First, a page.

BSkyB told to change pay-TV business

A Sky remote control Image copyright AFP
Image caption The Competition Commission says consumers are paying too much for pay-TV films

This round-up of Friday's main media stories focuses on a new threat to BSkyB's pay-TV film business.

BSkyB's dominance of the pay-TV film market has been criticised this morning by the Competition Commission, which says consumers are paying £50m to £60m a year more than they should. The Guardian reports that in a provisional decision "the commission said BSkyB's contracts with the six major Hollywood studios present a significant barrier to entry to potential competitors, including BT and Virgin Media." The commission says Sky charges Virgin too much, so Virgin cannot make a business selling films to its customers.

Thriller writer James Patterson is the world's highest-paid author after earning $84m (£50.9m) in the past year, according to Forbes magazine, reports BBC News. His estimated earnings dwarf those of second-placed author Danielle Steel, who made $35m (£21.2m) from May 2010 to April 2011, the survey says.

The Guardian reports that James Desborough, an award-winning former reporter at the News of the World, has been arrested by officers investigating the phone-hacking scandal. The paper says the allegations are believed to relate to events before Desborough became the NoW's Los Angeles-based US editor in April 2009. It claims his move to the US is significant because it raises the question of whether he practised those techniques there too.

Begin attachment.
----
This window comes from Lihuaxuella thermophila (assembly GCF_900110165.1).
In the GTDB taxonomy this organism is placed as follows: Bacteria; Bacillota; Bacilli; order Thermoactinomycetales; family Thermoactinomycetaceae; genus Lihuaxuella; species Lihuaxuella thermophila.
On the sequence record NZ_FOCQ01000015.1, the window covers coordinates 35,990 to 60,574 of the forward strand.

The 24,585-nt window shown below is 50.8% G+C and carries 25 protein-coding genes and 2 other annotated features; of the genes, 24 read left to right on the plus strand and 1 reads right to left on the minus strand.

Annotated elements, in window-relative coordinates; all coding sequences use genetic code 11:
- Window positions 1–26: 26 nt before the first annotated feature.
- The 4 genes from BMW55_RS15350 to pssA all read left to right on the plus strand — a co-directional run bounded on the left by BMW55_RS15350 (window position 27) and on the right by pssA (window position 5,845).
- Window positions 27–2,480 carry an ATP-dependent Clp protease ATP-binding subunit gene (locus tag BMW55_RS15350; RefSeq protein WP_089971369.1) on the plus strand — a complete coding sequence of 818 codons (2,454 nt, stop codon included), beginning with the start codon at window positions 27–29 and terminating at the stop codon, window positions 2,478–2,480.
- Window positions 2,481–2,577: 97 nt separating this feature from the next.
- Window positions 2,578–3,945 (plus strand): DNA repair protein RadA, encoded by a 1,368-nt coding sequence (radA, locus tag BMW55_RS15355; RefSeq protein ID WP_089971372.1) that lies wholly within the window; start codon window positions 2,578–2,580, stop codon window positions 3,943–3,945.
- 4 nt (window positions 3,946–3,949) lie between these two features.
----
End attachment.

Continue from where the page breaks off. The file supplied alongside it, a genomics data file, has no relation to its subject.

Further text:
NME, IPC Media's flagship music title suffered a 14.3% year-on-year fall in its average circulation to 29,020, according to new data from the Audit Bureau of Circulations (ABCs), reports Media Week. It says the NME's circulation is less than half its high of 76,792 five years ago. In other ABC results, it says Private Eye is selling over 200,000 copies a fortnight after 50 years.

The Daily Mail's Jan Moir was not impressed by last night's opening instalment of Celebrity Big Brother. She says "after weeks of speculation, there were a few big surprises. Mostly that there were no big stars. Of the much rumoured appearances of Charlie Sheen, Bobby Brown and Pamela Anderson, there was no sign. Instead we had Kerry Katona, Tara Reid, Paddy Doherty, Amy Childs, Darryn Lyons, and a Joe Hunky male model who kept saying 'Hi, I'm Bobby'."

Allegra Stratton says in the Guardian the Speaker's wife Sally Bercow could raise the tone of debate in the Big Brother house, but has admitted her husband was "not exactly chuffed" at her decision to go on the programme.

There are wide-ranging reports in most newspapers of what the Independent calls "the frantic scramble for a dwindling number of university places," as reported in the BBC's newpaper review.